by: Mike Petchenik Updated:FULTON COUNTY, Ga.,None —
The Fulton County School Board has paid a law firm more than $180,000 to defend the system against school abuse lawsuits, records obtained by Channel 2 Action News reveal.
Earlier this month, an administrative law judge ruled the school system must cover the cost of a private education for Alex Williams, a special needs student
whom the judge ruled suffered abuse at the hands of former special education teacher Melanie Pickens.
Fulton County Administrative Law Judge Kimberly Schroer's ruling came as a result of an investigation, which determined Fulton County School officials knew Pickens was abusing students at Hopewell Middle School, but failed to report it for several years, records said.
"The school district's own witnesses admitted that the placement of a severely disabled child in classroom with a teacher who was known to be abusive, in a school that was headed by a principal who repeatedly failed to act on reports of such abuse, constituted an inappropriate educational placement," Schroer wrote in her decision. "It was common knowledge on 'G Hall' that Pickens was abusing students, and the abuse was happening pretty much on a daily basis. The undisputed evidence is that Pickens would scream at all the children, including Alex, every day. She would burp in their faces, shake and press her breasts in their faces, press her buttocks in their
faces and pass gas."
Schroer found the district "was aware Pickens was hurting children for many years and yet allowed her to remain as a teacher at Hopewell," and that former principal Francis Boyd "created an 'atmosphere of intimidation' at Hopewell and that many of the educators and staff were afraid they would lose their jobs if they continued to make reports about Pickens."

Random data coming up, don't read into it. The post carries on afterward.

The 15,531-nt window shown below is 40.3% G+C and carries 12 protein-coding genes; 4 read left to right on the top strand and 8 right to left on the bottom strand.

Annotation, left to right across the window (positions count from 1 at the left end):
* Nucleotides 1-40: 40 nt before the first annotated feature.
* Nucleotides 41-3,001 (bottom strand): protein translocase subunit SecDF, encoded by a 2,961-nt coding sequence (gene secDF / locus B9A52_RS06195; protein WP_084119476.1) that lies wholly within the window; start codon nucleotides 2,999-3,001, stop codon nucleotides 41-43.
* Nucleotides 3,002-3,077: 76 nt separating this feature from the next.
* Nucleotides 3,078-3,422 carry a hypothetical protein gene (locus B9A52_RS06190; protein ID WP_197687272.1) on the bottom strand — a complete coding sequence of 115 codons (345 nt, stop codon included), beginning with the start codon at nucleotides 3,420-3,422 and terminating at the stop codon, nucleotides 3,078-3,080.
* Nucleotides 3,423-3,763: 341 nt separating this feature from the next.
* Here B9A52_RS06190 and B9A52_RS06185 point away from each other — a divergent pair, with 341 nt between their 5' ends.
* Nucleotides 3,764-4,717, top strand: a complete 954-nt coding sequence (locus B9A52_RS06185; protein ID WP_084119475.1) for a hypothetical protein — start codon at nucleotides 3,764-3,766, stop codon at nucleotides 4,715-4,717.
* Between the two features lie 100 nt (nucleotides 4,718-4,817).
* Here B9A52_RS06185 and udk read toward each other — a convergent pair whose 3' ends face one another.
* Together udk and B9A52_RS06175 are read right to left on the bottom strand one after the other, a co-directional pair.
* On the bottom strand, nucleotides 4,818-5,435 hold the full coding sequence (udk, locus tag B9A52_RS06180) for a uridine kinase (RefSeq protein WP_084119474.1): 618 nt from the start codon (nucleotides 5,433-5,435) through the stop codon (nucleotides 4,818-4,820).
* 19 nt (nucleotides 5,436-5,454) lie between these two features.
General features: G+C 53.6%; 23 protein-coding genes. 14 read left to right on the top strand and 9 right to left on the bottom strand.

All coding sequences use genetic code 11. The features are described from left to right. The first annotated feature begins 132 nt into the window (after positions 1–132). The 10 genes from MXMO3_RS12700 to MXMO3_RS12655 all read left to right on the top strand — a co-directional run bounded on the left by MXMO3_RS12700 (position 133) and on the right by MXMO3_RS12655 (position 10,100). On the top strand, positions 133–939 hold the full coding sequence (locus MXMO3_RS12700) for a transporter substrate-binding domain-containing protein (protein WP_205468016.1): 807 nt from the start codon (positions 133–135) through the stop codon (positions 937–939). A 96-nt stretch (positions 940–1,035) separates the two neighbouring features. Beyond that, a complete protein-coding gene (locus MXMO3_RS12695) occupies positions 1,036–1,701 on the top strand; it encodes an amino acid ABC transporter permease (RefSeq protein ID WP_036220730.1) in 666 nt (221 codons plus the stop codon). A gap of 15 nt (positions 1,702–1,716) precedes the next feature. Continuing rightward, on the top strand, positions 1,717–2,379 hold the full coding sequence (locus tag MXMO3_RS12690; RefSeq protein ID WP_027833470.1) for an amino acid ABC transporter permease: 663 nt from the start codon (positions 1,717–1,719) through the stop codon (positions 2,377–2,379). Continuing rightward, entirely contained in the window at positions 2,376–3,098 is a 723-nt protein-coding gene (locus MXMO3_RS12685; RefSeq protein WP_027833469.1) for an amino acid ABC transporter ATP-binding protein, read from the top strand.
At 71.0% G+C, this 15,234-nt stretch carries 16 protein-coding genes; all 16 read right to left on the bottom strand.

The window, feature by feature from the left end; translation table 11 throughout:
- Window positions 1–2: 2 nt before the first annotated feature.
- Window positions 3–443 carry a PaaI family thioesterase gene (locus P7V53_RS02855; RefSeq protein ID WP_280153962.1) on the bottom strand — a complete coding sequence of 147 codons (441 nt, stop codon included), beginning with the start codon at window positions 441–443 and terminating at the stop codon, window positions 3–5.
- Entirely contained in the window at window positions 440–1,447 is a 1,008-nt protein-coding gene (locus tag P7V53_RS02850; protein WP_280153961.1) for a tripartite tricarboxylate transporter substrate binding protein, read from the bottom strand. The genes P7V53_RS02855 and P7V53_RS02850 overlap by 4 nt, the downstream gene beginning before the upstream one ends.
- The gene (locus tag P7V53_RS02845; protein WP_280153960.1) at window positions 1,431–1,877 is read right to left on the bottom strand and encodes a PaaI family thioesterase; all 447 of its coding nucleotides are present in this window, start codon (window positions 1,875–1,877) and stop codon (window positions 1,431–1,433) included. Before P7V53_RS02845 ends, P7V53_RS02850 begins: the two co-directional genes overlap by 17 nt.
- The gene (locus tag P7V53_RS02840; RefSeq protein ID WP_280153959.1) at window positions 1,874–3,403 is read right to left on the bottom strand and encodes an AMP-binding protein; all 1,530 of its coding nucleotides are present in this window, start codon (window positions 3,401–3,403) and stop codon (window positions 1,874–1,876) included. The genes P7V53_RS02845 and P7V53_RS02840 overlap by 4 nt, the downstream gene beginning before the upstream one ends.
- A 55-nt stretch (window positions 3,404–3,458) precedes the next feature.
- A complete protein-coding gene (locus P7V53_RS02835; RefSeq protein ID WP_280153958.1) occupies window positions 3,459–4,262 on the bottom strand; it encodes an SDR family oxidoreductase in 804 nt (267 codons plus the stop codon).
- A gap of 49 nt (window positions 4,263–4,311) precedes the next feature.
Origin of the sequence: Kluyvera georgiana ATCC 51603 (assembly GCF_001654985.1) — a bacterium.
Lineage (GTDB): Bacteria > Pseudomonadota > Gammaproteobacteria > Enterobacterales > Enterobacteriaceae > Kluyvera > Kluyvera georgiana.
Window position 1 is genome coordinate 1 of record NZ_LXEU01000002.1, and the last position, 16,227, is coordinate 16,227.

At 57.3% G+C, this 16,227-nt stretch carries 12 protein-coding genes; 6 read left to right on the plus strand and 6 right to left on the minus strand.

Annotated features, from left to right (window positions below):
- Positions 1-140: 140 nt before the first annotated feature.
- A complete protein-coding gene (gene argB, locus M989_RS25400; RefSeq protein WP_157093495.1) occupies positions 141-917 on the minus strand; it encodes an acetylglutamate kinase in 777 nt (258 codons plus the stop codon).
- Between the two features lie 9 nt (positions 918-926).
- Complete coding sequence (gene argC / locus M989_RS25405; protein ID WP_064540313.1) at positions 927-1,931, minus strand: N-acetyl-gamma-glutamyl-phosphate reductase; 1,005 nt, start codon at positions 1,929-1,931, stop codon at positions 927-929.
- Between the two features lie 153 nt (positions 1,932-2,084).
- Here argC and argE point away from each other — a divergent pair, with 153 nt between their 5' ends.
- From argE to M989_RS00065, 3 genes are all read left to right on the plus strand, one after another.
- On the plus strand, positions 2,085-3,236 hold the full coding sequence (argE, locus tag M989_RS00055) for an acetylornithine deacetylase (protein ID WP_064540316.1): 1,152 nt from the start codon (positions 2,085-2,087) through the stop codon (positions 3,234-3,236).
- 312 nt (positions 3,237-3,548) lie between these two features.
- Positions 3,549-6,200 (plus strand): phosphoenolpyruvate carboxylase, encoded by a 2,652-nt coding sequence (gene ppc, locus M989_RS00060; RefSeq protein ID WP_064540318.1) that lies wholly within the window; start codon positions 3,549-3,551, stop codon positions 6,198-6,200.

Attorney Chris Vance represented Williams' family in the administrative court hearing. She told Channel 2's Mike Petchenik the family tried to settle their case out of court, but school attorneys refused.
"I have to question the counsel the school board is receiving," she told Petchenik. "Let's look at the facts. The attorneys giving advice to the school board are the ones making the money. That's concerning to me."
Petchenik filed an open records request to find out how much money the district paid its firm to handle Williams' case, and the case of Jake Marshall, another student abused at the school. That case was settled.
Wednesday, school officials gave Petchenik nearly 50 pages of invoices dating back to 2009. Records show the district has paid Brock, Clay, Calhoun and Rogers nearly $182,000 in legal fees.
"I'm outraged," said Vance, who points out that the bulk of the fees were incurred after the district declined to settle the case. "We should not be using taxpayer money to litigate and lawyers make money. We should be using that money to educate Alex and the others abused, and all the other children in the Fulton County system."
Vance told Petchenik the costs will only mount, because the school system is required to pay her attorney's fees, which were about $500 per hour.
In addition, Vance told Petchenik Williams' private education will cost taxpayers $1 million. The family also intends to seek damages in excess of $10 million from a federal lawsuit.
Fulton County Schools spokeswoman Samantha Evans told Petchenik the district would have no comment about the attorney's fees because it's an
School officials have previously said they will seek criminal charges against Pickens.
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